Disciple Maker: Create & Host An Online Bible Study
Elise has run a ministry geared toward Christian women for several years. She’s published a few books. She’s spoken at several women’s conferences. She has an active Facebook group where she mentors other women.
However, there was one thing that Elise kept getting asked for, and that was to create a Bible study for newly divorced women looking to navigate their changing lives. Feeling encouraged by several of her prayer warriors, Elise agreed to create the Bible study.
But the more she considered it, the more she felt led to design it as an online Bible study so she could reach women around the world from all walks of life who need encouragement and hope.
If you're like Elise and you feel called to minister to an online flock, you may like the idea of creating an online Bible study. The good news is that it can be simple and fun with the right resources. Here’s what you need to know…
We have a printable Bible study notes page available to share with your flock and help you begin to use your online Bible study to bless others. Click >>here<< for the worksheet.
Setting Up Your Study
The first thing you’ll want to do when creating your online bible study is to start with prayer. Ask God to direct and guide you. Then listen to what excites you right now. Often, the Holy Spirit works by encouraging us and letting an idea capture our attention.
When Daniel wanted to do a Bible study, the idea he was most excited about was doing a Bible study for fathers of teenagers, and that's what he felt called to do.
The Spirit frequently speaks to us in those little sparks of inspiration. But it can be brief and easy to miss if you’re not listening. For this reason, you’ll want to set aside some time to sit quietly somewhere and pray over this.
Next, you may want to think about a specific topic. Sometimes, the Holy Spirit impresses this upon you, while other times, this may be an idea you’ve simply been yearning to explore more deeply.
For example, you may feel a pull to discover more about the Fruits of the Spirit, or you might long to discover more about King David’s life.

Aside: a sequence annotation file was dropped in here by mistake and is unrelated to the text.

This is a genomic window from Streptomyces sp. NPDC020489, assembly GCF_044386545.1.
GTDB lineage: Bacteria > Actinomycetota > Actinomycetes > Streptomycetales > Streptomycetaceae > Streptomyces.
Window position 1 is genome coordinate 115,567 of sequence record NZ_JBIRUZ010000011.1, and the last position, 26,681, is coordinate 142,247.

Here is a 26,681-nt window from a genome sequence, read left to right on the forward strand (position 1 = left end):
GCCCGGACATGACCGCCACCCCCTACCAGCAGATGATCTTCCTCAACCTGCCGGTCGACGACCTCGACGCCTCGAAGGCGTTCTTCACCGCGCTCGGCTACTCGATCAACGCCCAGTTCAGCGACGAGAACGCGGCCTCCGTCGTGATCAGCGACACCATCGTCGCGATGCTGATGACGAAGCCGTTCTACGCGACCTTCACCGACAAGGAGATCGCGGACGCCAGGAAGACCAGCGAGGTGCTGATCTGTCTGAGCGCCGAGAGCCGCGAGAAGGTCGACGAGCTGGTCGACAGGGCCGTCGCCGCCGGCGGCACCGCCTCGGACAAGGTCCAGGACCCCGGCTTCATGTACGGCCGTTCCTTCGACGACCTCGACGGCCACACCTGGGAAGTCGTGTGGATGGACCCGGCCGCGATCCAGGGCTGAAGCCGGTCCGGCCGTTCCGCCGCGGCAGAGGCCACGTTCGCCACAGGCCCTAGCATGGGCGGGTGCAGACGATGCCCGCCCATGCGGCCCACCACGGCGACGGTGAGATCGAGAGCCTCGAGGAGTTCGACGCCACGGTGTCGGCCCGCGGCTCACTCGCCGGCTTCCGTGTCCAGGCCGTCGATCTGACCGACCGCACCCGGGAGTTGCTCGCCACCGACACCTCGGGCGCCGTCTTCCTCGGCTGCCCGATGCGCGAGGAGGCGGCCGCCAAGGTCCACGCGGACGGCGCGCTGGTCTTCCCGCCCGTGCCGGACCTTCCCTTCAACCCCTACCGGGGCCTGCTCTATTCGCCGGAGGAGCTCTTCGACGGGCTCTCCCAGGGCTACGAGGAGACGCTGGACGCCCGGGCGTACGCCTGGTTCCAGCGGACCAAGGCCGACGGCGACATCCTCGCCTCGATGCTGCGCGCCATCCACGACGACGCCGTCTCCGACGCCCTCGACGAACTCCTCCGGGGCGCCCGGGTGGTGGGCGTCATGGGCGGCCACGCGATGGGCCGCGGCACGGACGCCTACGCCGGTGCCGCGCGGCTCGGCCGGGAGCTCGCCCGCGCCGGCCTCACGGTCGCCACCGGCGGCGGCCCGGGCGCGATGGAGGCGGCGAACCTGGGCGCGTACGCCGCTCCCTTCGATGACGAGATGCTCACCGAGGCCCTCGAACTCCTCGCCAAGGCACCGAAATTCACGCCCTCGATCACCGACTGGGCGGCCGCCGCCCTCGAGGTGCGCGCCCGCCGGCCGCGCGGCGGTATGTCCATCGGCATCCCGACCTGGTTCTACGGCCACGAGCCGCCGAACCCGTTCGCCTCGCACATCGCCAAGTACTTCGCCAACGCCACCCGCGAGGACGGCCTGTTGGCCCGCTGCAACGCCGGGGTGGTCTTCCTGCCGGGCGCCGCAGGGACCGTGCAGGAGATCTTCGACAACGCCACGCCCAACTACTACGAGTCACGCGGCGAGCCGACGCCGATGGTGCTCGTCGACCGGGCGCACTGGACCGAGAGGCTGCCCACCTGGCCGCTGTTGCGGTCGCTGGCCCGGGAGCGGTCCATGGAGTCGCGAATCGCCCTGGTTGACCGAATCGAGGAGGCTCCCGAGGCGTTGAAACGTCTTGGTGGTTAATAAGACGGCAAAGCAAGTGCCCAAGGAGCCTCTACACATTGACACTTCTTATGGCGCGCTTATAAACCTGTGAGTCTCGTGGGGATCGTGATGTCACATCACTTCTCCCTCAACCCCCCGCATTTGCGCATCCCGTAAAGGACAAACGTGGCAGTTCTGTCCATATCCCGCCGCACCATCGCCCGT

These can be signs that the Holy Spirit is leading you, so think about the timely topics in your life that you want to address and the ideas you want to explore more about.
Decide on the Study
Now it’s time to decide whether you’ll be designing the study yourself or if you’ll be using material from someone else. Both options have their advantages and their disadvantages.
When creating your own material, you may be a natural researcher. If you haven’t been a student of the Word long or you don’t have a lot of materials, you may want to get some resources like a study Bible or commentary. Even old historical maps can be handy when creating your own study.
Don't be afraid to go deep. If you create the material, expect to spend a few hours studying and learning every week. This time is never wasted, and it can be a precious way to fellowship with Jesus.
Use Guides…Or Create One!
If you have a favorite Bible teacher or a book that inspired you, these can be excellent sources for drawing inspiration. Look for leadership guides and discussion questions around your favorite books. These can be a great jumping-off point for your ministry.
Or, if you can’t find one, you could always create your own. You can do this by taking some time to read the book chapter-by-chapter, then come up with some discussion questions of your own. This can be a powerful way to share an inspiring book with your flock.
Pick a Platform
Once you’ve decided on your online Bible study topic, it's time to start thinking about the technology that you'll be using. You have several different options, and to prevent overwhelm, we’ll quickly walk through what they are…
Facebook Live is an excellent option if you already have a small private Facebook group that’s active. It’s especially valuable when you're discussing sensitive topics. For example, if you were doing a Bible study for men healing from the effects of pornography, then you might want to choose a small private Facebook group.
With this option, you can stream a video where you're live and talking to your Facebook group members. You'll be on video, and your members can chime in through the comments and share their own experiences and thoughts with you.